From Ancient Greece to present day, people have been fascinated by the supernatural, and Victorians were no exception. Mary Shelley’s Frankstein (1818), H.G. Wells’ The Invisible Man (1897) and The Island of Dr. Moreau (1896), and Edgar Allan Poe’s dark and somber poetry (1830s – 1840s) are all examples of the mystics and monsters in literature that Victorians devoured in earnest. They also practiced fortune telling through palm and tarot readings because of their curiosity of life after death. They needed to be reassured that their dearly departed were indeed in a better place.
Superstition appears to have dictated certain rituals before and during the early 19th century. A fear of evil spirits prompted many to hang a witch ball in their front window. The witch ball was first used in England during the 18th century. Because it was handmade of blown glass, the ball contained a remnant strand or two inside. It was generally hung in a window to attract evil spirits, negative energy, sickness, and ill fortune.
Mesmerized by the beautiful and swirling colors of the orb, the spirits would become trapped inside the strands. It was thought that if one felt ill or depressed, they need only to sit near the witch ball until the negative energy left their body. The orb also needed to be wiped daily, and by this act, exorcize the spirits trapped inside.
The witch ball is still around today. They are sold in some specialty stores and gift shops. They are also commonly displayed in gardens as gazing balls.
After the turn of the 20th century, Halloween images became less ghoulish and more cutesy. Greeting cards depicted young women posing with pumpkins, or small, plump children wearing witches hats and carrying black kittens. Jack-o-lanterns had wide toothy grins. Even the witch at the top of this entry is shown as young, beautiful, and almost innocent-looking. Halloween was, as it is today, celebrated by dressing in costume and enjoying a little bit of trickery and the chilling of the spine.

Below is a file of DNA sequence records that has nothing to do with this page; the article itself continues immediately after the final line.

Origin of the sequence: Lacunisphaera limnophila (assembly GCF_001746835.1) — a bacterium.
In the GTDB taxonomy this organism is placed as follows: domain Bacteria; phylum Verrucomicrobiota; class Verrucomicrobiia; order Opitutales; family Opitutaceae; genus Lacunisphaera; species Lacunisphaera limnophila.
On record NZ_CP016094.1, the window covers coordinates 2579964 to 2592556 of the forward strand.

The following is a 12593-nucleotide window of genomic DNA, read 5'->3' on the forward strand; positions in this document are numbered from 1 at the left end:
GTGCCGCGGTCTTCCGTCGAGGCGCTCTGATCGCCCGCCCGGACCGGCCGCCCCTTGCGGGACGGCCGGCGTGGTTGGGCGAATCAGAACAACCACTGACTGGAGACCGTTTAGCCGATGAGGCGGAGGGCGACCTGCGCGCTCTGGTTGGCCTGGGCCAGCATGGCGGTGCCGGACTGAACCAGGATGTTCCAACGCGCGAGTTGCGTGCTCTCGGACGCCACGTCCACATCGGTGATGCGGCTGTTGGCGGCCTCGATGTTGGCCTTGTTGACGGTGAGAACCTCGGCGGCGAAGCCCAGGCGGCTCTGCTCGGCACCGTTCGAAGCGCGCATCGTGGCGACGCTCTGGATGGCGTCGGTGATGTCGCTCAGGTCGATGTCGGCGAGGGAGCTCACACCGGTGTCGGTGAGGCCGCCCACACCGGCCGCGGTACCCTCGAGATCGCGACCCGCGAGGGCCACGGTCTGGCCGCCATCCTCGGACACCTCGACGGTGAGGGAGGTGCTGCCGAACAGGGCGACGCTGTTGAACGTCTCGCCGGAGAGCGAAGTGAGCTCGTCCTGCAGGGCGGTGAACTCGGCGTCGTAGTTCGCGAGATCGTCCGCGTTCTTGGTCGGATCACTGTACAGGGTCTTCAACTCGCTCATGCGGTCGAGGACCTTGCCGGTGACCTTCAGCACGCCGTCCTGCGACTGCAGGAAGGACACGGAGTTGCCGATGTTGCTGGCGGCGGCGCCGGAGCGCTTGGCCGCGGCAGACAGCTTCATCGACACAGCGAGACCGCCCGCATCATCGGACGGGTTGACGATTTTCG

Jack-o-lanterns are thought to have evolved from the early Europeans who carved out turnips to carry as lanterns. Faces would be carved to ward off evil spirits. In America, pumpkins work better for us! These paper-mache jack-o-lanterns are examples of Halloween decorations possibly during the 1930s, 40s, and 50s. Pumpkins like the one seen above could have many different faces with colored tissue paper backing, giving them creepy, fun expressions. Cats were also popular as these decorations. They may have been used to keep hold candy or to illuminate a room on a string of lights. Today, they can make wonderful decorations by placing a battery operated candle inside.
The custom of dressing in costume may have begun out of the superstition that it would confuse the spirits who walked the earth on All Hallows Eve. Victorians brought this back into fashion because they enjoyed having costumed parties. Masks were made out of paper-mache. Some costumes were made simply by pinning paper cutouts of pumpkins, witches, cats, etc. to skirts, vests, and hats. Children dressed as witches, ghouls, and clowns, as seen in the photo below.
The act of trick-or-treating may have something to do with the Celtic practice of leaving food out for the dead. Others believe it comes from a time when the poor went door to door begging for food with the promise of a prayer or rhyme in return. Perhaps it is from this that “trick or treat, smell my feet” was born.
All Hallow’s Eve
Saturday, October 22 2pm – 8pm
$5.00 per person
Bring your family to “trick or treat” in safety at our charming Victorian village. Additional children’s activities and crafts will also be offered throughout the day, including a costume parade led by Rockford’s own dance crew Fatally Unique, as seen on America’s Got Talent. Village buildings will be decorated and waiting for young trick-or-treaters. Sponsoring organizations will do the decorating and provide the treats.
Be prepared for surprises as you take a guided tour into our Haunted Woods from 4:30 to 8:00 pm!
For more information, click here to go to the event page: http://www.midwayvillage.com/event_calendar.cfm?id=1011